Much of the relevant evidence for studying gender-based violence is therefore open to different interpretations – from consensus to abuse. This makes pinpointing occurrences of sexual violence difficult. But history books and museum exhibits ignore these uncomfortable ambiguities when they only talk about Antinoos as the Emperor’s lover. They ignore the signs that he might well have been the victim of what we would now call sexual abuse. Could a provincial boy from Bithynia really have said no to the Emperor’s advances? Could abusive dynamics explain his mysterious death in the Nile, possibly by suicide? We don’t have a shred of evidence from Antinoos to know what he felt.

He shares a mute and muted destiny along with the ranks of enslaved individuals whose voices we just don’t hear. But when privileging a consensual interpretation of Antinoos’ sexual interaction with the most powerful man of his day, we are only listening out for one side of the story.

The same holds for the imagery on the Warren Cup that heads this blog. What are we witnessing? Male homosexual love-making? Perhaps even a consensual sexual act between a slaver and a boy enslaved to him? This has been the view of several modern scholars. What do visitors to the British Museum who see the Cup make of it? If slavery defined the two figures’ relationship, how can a focus on a consensual reading be justified?

How, to ask the question more broadly, is one to talk about this kind of Roman evidence with individuals who have experienced sexual violence if we marginalise in our interpretations the very real possibility, even probability, that sexual violence drove many interactions between enslaver and enslaved in the Roman world?

Confronting the more disturbing settings that lurk behind some of the most aesthetically pleasing relics from the ancient Roman world is not about ignoring the many other interpretative options, to pass anachronistically judgement on a dead society; it’s about contributing to a debate that we, today, must have. Trying to uncover the tracks of abusers is, after all, the same challenging task today. Acknowledging the ambiguities in the ancient evidence, and listening more carefully to the signs of abuse in it, helps to ingrain in our mindsets the kind of sensitivised attitude that is so essential in identifying, and combating, sexual violence today.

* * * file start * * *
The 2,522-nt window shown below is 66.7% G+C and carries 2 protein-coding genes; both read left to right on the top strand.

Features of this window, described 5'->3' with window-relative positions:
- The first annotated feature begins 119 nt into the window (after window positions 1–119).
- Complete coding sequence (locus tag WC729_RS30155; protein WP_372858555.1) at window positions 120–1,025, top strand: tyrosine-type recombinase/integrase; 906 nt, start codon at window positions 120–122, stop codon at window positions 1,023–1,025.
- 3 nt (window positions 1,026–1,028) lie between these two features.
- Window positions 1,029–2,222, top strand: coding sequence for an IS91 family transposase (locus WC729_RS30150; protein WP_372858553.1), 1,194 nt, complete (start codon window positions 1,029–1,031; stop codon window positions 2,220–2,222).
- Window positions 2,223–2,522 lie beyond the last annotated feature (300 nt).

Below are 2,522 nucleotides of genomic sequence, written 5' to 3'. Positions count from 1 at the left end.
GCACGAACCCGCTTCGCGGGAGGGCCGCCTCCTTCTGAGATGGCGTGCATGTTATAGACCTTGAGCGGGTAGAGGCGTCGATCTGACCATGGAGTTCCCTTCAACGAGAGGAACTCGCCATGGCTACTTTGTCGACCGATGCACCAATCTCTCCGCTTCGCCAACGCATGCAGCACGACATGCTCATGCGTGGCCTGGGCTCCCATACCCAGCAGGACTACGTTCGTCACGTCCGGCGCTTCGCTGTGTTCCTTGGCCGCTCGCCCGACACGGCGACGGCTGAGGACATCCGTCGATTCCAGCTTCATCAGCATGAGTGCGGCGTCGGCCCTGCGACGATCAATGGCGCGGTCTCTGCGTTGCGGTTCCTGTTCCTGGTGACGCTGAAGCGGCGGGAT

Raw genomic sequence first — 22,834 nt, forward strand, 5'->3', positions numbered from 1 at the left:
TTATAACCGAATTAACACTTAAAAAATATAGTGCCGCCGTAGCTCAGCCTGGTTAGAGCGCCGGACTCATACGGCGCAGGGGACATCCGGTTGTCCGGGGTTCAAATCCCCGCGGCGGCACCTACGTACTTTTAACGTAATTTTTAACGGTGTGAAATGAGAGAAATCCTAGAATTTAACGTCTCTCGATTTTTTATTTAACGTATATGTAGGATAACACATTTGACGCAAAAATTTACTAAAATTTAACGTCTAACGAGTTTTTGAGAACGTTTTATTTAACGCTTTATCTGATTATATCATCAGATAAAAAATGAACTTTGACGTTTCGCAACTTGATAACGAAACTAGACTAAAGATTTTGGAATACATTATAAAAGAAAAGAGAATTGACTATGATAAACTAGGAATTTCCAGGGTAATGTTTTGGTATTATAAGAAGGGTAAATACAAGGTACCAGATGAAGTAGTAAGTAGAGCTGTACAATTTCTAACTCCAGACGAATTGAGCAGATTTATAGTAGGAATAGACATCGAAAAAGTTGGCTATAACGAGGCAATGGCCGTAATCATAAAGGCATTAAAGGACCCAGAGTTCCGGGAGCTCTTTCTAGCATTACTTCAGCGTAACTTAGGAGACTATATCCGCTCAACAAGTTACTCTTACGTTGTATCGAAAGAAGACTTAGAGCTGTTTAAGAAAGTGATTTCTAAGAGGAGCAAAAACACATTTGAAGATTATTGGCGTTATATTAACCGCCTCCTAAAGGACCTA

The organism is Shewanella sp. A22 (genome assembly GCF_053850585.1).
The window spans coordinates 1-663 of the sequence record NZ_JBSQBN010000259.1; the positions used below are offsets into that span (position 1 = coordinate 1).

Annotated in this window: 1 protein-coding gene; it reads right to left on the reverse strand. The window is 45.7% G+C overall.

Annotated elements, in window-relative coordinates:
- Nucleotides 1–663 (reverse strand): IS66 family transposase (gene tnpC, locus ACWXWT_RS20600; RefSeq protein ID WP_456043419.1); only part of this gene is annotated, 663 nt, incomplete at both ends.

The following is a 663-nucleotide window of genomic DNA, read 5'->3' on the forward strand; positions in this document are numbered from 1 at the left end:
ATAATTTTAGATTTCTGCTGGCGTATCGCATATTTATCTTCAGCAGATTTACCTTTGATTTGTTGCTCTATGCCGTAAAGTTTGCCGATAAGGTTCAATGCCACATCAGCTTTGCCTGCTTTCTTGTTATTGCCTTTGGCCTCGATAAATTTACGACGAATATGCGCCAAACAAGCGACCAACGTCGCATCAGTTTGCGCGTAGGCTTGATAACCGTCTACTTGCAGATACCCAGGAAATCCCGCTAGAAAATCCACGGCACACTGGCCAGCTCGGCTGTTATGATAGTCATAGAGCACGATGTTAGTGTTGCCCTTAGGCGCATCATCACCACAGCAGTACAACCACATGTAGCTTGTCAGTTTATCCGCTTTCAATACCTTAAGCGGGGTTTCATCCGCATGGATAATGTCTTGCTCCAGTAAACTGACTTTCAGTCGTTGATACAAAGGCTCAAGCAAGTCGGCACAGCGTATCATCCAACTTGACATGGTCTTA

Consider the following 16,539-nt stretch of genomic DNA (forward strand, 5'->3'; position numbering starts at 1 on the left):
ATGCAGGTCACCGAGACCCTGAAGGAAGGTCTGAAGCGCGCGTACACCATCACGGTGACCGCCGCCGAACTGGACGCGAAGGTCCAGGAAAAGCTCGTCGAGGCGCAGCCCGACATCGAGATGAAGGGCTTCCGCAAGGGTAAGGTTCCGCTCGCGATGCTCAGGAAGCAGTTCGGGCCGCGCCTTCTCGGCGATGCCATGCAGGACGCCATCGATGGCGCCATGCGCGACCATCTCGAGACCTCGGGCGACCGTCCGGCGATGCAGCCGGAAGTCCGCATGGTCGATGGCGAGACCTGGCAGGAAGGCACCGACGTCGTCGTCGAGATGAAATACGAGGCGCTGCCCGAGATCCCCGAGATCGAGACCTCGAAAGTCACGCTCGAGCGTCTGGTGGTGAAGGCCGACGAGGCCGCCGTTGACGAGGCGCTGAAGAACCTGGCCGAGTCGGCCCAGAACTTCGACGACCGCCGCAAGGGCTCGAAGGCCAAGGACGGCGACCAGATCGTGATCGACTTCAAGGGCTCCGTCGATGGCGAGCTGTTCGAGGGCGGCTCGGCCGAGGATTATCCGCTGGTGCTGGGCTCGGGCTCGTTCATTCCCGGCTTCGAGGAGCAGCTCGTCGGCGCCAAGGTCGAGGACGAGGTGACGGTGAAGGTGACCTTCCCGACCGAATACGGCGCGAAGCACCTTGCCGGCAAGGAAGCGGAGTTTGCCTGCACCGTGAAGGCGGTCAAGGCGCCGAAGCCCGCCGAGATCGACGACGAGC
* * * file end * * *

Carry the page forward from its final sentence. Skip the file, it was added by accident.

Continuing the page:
Author’s Bio:

UIrike Roth is an Ancient Historian, researching and teaching at the University of Edinburgh. She specialises in the study of slavery, primarily in the ancient Roman world, and has recently directed a 3-year project on child slavery in the Roman Empire, funded by the Leverhulme Trust: ‘Enslaved childhoods in the Roman world’.

DAY FOUR: Bringing back hope

In working towards a domestic and family violence free Australia, Muslim Women Australia (MWA) use faith as a tool for empowerment.

Maha Krayem Abdo OAM

Featured image: Photograph of Maha Krayem Abdo OAM

Imagine you are a gardener, and you love spring. You are sowing the seeds to enjoy your garden in spring and maybe summer. You select the right seed and plant that can give you that satisfaction when the right season comes. But we also know we have autumn and winter, so we have to plan how and when to use different seeds and plants for a different purpose.  

Muslim Women Australia (MWA) is that garden, and I am bestowed and entrusted with a position of the gardener by my seniors. Together we plan, develop and implement the ways we can make a difference, just like how gardeners plan for different seasons.  

Together we are making a garden where people who want to enjoy peaceful retreat visit us, those who want a safe space visit us, those need some shade that can take their mind off the heat of stressful life visit us.